Do you look at a class, stuffed to the gills, and feel overwhelmed at the the thought of committing to memory all those names? And i’s not just one class, but many classes? I had a new administrator one year who magically new my name. “He’s one of THOSE people,” I thought. Well, my husband  (not in education) had an executive above him who confessed he spent a three hour flight  studying names and photographs of the employees so he could walk around the office addressing everyone by name.  So, while the executive alluded a calm like a duck gliding across a fountain, the truth is underwater, the duck’s feet were paddling furiously.

I was straight forward with my students and owned my slow process for learning names. Yet, I did pick up a trick o two over the years. Seating charts were my salvation. I would observe class dynamics for a few days and then artfully arrange them for maximum focus. I know I don’t need to explain that to you all! I would tell students the utter importance of sitting in that EXACT seat every day. Not  across the table, not in an absent students seat because then they would be marked absent. Those first few weeks I would visit every table while doing attendance and point to the seats and read the names on my seating chart and look at the students in the seats waiting for confirmation that everyone was where they were supposed to be. Another favorite shortcut of mine include portfolios that students labeled with their name, allowing me to glance as I approached them and ask “Jill, I know you needed help with your project.”

Here are tricks and tips and ticks from your fellow art teachers.

1. Table Photos
My favorite, from an old colleague. She takes a photo of the students together at their assigned table while the students held a piece of paper with their names. Quick and visual.

2. Call Roll Every Day
One art teacher recommends calling roll every day and makes eye contact with every student as she goes through the list. She also tries to call them by name when they answer questions to reinforce the name with the face. I know at least one teacher who called roll every day all year as a way to force taking good attendance and prevent any doubt to the accuracy of attendance.

3. Start With a Name Project
Maybe designing a personal logo for their portfolios or one point perspective graffiti. This allows a teacher to see the student’s names every day for several days.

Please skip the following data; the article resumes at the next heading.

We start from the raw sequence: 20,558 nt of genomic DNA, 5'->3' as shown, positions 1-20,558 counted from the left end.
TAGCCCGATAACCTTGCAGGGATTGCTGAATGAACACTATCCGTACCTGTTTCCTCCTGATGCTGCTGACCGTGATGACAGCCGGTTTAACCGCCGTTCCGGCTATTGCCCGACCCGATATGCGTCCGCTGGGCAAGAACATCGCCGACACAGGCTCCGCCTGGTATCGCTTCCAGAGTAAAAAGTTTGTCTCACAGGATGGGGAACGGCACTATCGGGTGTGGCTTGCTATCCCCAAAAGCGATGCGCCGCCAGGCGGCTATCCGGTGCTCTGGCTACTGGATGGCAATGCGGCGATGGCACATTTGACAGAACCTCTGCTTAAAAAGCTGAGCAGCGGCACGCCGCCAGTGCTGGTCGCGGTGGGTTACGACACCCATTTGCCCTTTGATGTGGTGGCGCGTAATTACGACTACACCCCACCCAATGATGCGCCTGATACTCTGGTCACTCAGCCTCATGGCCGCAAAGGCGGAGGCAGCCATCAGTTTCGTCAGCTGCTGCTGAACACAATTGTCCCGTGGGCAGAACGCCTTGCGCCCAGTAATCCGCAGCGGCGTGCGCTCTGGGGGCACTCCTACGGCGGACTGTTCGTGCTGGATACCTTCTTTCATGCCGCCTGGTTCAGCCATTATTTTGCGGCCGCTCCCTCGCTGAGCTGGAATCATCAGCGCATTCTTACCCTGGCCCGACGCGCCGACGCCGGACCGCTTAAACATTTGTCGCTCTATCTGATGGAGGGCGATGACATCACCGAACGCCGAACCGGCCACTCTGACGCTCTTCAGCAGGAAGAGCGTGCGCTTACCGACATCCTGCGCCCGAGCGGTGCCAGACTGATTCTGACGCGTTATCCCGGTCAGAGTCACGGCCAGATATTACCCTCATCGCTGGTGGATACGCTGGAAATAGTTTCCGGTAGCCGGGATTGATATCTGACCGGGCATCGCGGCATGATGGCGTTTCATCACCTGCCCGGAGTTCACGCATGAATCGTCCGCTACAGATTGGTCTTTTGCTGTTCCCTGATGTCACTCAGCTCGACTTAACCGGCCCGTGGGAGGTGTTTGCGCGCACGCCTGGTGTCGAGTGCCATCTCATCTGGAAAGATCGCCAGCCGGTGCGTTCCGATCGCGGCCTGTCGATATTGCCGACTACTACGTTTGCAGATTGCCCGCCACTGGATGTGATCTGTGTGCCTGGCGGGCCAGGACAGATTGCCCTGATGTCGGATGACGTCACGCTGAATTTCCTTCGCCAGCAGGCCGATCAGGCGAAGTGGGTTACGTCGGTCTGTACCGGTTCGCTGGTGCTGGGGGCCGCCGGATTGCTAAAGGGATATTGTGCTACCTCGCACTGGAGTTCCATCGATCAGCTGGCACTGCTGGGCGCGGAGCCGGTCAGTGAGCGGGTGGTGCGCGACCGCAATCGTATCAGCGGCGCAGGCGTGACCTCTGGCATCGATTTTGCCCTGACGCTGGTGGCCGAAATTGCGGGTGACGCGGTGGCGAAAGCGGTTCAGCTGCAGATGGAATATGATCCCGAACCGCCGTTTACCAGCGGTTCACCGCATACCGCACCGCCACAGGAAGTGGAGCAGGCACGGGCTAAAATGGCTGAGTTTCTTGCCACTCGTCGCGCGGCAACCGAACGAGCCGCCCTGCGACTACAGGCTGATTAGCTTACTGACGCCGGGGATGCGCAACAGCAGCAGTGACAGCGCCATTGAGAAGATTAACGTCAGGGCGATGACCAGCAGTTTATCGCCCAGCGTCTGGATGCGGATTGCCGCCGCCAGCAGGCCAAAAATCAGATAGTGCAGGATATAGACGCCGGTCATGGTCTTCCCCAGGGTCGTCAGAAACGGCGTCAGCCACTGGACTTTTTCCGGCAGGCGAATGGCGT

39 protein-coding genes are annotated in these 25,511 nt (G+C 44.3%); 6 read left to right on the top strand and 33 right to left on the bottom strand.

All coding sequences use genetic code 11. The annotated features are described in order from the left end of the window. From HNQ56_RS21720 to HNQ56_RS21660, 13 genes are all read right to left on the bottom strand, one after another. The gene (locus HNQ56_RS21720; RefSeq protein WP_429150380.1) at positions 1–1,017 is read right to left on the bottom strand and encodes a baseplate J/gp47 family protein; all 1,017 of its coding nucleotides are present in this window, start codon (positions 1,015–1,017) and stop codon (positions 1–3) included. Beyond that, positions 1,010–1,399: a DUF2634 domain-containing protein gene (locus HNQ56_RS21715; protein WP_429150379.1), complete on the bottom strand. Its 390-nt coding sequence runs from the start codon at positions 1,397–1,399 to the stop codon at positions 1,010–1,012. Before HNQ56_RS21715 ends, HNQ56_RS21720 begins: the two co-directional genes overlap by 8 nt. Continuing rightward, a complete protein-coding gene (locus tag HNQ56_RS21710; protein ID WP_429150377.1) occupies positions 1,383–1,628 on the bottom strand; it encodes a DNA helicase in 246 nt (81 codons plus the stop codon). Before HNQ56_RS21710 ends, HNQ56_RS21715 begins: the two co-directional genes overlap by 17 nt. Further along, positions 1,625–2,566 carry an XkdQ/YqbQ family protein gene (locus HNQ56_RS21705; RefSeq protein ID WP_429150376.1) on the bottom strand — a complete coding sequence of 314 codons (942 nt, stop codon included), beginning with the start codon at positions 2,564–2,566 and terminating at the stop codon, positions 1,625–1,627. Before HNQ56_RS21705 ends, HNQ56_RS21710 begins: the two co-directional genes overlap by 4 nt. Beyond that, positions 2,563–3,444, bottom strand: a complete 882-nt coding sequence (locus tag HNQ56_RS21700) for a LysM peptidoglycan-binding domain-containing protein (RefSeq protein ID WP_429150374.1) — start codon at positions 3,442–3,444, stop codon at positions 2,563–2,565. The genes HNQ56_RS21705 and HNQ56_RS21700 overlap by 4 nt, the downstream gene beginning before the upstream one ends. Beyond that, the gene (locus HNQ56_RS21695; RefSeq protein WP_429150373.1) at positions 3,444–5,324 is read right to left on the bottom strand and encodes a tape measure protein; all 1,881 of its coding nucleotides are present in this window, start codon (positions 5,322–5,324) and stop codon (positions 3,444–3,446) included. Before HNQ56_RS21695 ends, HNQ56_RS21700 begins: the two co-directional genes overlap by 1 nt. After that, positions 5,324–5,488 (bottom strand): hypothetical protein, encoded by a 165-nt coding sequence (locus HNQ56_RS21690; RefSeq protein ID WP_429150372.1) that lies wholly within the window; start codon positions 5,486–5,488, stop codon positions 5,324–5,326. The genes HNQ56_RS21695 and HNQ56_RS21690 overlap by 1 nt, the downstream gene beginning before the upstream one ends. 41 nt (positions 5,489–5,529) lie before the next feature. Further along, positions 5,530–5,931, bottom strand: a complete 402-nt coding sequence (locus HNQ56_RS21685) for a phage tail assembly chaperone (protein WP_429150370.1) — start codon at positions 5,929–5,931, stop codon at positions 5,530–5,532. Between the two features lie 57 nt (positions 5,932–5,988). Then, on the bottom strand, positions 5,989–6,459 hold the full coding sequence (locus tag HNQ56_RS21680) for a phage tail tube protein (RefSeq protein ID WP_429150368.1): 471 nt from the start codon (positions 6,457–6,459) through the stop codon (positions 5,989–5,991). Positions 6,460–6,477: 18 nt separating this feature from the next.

4. Seating Chart With Photo
Use your attendance programs to create a custom seating chart that includes the student’s photo.

5. Table Cards
Another teacher folds index cards in half to make a tent and has students write their first name on both sides. The teacher hands them out daily by calling the name and have students retrieve the name tag to set them at their work area.

6. Play a Name Games
One name game a teacher recommends is “Can You Remember?” Everyone gets in a circle. Choose someone to start. They say “My name is (Adrian) and I like (apples).” Then the next person says the same thing with their name, then repeating the person before. This goes on, with the last person repeating everyone. There are a lot of other name games you can utilize.

7. Get to Know You Questions
Daily attend question that are icebreakers, like  favorite snack food, pet name, last book read, etc. It’s a fun way to build community and allows kids who are not usually comfortable answering questions an opportunity to participate.

8. Repetition is Key  One teacher shared, “When they enter and leave the room I always greet them by name. It takes me two or three days but I get their names down that way.”

9. All about Me Sheet
Other teachers utilize an “all about me” worksheet. You can have them fill it out, include a photo and collect other helpful information. For example, I always asked them to put down 2-3 favorite musicians or groups to help make a music playlist for studio time.

10. Visual Notes
Take notes of the phonetic pronunciation for student names that are difficult. Add symbols for anything you might need to remember about the student- a peanut for a peanut allergy, an ear for a student with a hearing impairment.